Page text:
Requests for free email addresses at TheDentalWeb must now be made only by email - please contact us with your own contact details and some suggested addresses and we will see what is available. We will then contact you with the account and log-in details. These email accounts can also be used to forward mail to another account if required. The free addresses are restricted in storage space and bandwidth - more space and bandwidth is available with the paid for accounts.
It can be very useful to have two or three different email addresses for different purposes. For example, an address at Yahoo or Hotmail can be useful for personal use or for those occasions when you must give an email address but they are not really appropriate for business use. It is also useful to have an address which is kept purely for online purchases, for receiving certain other types of mail or for joining a mailing list. By having other addresses like this, you can keep your primary address for important mail and if you travel around, you only need to collect the mail from this mailbox as the rest will wait until you get back.
You may have an address provided by your employer but be aware that this will have been provided for work-related purposes only and that your employer may well operate a policy where using it for personal purposes could get you fired! Employers also have the right to read any mail you send or receive from that address and of course, if you leave your job you will forfeit the address. Having your own personal address as well is the best solution then you can keep personal communication separate.
You can collect your messages by using an application such as Outlook Express or Outlook, Apple Mail, Entourage, Thunderbird or any compatible email client software depending on your operating system. Alternatively, you can use our webmail system to read your email via a secure online web connection. Follow the instructions for adding a new email account and provide your account login, password, email address and server information and you should be able to send and receive your mail. Note that depending on how you access the Internet, your outgoing mail server will most likely need to be that provided by your Internet Service Provider (ISP)
This very much depends on what you need, as well as how and where you access from. If you often receive long emails, perhaps with large attachments you may prefer to download them and read them offline saving on bandwidth or call costs. If you like being able read emails you have sent and received without having to access the Internet each time, then again it is better to download them. Any of the so-called email clients such as Outlook, Outlook Express, Mail etc will do this for you. If you like to spend time writing messages, perhaps saving them and adding to them and rewriting them prior to sending, then an offline solution is more flexible, allowing you to spend as much time as you like making your messages sound just right. Only when you are entirely happy with what you have written do you go online to send it. If you access at home and at work, you may wish to have access to emails at both locations and may find using webmail is easier to keep track of mail If you travel around a lot and don't have a portable computer or handheld device readily available you may prefer webmail so that you can read your mail on any computer, anywhere at any time. If you are concerned about receiving virus infected mail or attachments then webmail is easier to manage and less likely to become infected.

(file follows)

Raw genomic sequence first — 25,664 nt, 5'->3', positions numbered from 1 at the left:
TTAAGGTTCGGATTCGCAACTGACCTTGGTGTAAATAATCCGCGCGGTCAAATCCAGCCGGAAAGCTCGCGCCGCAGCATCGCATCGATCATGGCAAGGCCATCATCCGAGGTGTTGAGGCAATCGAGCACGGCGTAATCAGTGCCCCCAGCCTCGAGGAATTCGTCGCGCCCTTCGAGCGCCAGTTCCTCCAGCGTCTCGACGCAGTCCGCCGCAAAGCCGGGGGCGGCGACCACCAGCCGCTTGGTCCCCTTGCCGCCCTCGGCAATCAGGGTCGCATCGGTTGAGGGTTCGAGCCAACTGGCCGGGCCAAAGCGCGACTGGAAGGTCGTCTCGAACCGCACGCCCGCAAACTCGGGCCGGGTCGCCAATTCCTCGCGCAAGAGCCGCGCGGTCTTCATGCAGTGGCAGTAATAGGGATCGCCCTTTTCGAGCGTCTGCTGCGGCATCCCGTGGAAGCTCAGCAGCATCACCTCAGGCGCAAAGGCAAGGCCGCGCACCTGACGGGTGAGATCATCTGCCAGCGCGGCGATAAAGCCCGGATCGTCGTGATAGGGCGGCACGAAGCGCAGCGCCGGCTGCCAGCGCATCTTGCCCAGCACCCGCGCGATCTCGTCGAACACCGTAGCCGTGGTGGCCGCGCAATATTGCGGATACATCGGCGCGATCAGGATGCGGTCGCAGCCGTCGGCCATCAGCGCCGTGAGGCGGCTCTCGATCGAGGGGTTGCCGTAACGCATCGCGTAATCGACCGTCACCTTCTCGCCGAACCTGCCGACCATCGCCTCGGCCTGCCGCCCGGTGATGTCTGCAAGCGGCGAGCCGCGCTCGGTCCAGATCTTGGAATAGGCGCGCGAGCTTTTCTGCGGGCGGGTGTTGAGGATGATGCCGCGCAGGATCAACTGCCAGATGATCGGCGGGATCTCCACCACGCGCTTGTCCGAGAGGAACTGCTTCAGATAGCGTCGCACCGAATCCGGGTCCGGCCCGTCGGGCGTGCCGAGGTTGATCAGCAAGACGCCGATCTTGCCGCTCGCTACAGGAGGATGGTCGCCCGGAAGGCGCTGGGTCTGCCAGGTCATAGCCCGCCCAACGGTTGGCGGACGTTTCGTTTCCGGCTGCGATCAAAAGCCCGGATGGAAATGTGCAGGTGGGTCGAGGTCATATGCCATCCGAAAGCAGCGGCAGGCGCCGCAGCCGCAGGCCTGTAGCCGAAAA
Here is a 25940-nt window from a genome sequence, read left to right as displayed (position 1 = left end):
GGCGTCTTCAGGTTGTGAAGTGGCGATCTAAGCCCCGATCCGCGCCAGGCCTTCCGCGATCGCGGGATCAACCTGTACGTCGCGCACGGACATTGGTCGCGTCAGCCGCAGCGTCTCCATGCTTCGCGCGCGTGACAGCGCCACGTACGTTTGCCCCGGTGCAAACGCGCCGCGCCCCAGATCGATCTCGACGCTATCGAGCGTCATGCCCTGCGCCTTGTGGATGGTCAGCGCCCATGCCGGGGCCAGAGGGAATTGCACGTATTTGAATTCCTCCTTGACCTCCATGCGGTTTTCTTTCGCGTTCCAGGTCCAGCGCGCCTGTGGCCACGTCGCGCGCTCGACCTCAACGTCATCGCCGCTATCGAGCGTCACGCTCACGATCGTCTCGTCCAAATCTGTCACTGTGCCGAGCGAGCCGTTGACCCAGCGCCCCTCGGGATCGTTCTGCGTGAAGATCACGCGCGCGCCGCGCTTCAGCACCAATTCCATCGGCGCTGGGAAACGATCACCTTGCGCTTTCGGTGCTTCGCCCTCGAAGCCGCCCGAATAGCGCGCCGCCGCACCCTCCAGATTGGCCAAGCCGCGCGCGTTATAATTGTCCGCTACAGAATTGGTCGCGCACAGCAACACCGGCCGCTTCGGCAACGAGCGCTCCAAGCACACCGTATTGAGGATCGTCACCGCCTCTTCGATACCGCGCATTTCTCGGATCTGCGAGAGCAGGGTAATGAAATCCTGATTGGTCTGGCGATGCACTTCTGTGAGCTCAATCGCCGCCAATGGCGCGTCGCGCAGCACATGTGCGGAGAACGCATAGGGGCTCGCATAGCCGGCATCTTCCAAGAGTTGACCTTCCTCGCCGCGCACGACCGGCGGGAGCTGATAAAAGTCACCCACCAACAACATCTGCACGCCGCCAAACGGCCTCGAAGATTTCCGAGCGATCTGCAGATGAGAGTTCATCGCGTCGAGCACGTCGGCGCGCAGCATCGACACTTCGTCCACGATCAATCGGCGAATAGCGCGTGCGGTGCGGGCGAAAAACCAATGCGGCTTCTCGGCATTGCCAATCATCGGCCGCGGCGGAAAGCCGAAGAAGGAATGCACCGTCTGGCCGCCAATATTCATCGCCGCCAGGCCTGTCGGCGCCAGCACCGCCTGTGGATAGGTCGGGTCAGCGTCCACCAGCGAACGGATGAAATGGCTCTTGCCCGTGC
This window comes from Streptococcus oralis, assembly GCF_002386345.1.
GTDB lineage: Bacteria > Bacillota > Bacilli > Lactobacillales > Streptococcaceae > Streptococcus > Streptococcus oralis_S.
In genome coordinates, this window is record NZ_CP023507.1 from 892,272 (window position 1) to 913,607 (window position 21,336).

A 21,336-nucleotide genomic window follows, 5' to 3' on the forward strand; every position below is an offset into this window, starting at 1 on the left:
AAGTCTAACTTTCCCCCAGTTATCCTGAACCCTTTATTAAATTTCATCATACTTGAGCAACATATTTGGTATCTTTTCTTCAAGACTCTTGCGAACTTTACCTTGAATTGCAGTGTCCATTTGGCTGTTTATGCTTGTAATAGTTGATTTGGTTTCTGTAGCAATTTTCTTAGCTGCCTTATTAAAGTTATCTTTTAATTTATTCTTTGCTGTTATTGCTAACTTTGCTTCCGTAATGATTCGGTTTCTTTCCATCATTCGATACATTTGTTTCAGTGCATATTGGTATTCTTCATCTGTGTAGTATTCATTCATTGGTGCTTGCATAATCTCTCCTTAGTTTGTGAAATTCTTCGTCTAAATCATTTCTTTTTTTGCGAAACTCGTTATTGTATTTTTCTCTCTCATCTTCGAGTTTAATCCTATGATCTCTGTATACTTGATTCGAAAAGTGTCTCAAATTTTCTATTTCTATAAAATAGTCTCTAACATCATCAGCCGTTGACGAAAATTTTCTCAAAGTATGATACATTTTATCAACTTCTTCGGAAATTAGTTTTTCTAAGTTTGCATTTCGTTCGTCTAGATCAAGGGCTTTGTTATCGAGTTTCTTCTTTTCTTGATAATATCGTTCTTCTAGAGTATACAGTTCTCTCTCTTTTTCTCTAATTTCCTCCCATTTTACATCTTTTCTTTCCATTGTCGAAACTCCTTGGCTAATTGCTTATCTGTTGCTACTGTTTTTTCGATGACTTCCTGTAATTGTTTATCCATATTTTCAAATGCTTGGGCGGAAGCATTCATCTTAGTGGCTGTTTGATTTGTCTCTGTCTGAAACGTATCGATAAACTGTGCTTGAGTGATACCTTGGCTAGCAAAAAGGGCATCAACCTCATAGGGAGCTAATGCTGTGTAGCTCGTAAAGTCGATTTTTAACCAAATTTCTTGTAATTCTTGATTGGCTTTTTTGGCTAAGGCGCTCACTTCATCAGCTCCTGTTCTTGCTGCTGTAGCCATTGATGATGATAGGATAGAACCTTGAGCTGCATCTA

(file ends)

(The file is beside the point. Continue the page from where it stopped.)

Unfortunately, email is an easy method for distributing harmful computer viruses but if you are sensible and employ some basic precautions, you should keep safe.
Always install anti-virus software and ensure that it is set up correctly and kept up-to-date. There is little point having this protection if it is months or worse, years, out-of-date! Also make sure that it is set to scan all emails received, especially attachments, as well as downloads and files on your system. It will slow down operation unfortunately but if you spend a lot of time on the Internet, it will go a long way to keep you clear of viruses.
Employ sensible operating precautions, especially in your practice or workplace:
1. Do not open any attachments unless expected - even if they appear to come from someone you know.
2. Be suspicious of Subject lines which do not make sense
3. Be suspicious of Subject lines which you think the sender would not have used (i.e. would you expect to receive a message from your boss with the subject line "pictures of me nude"?)
4. Do not respond to 'helpful' warnings that you may have been sent a virus - they are usually hoaxes. 5. If you are unsure - do not open.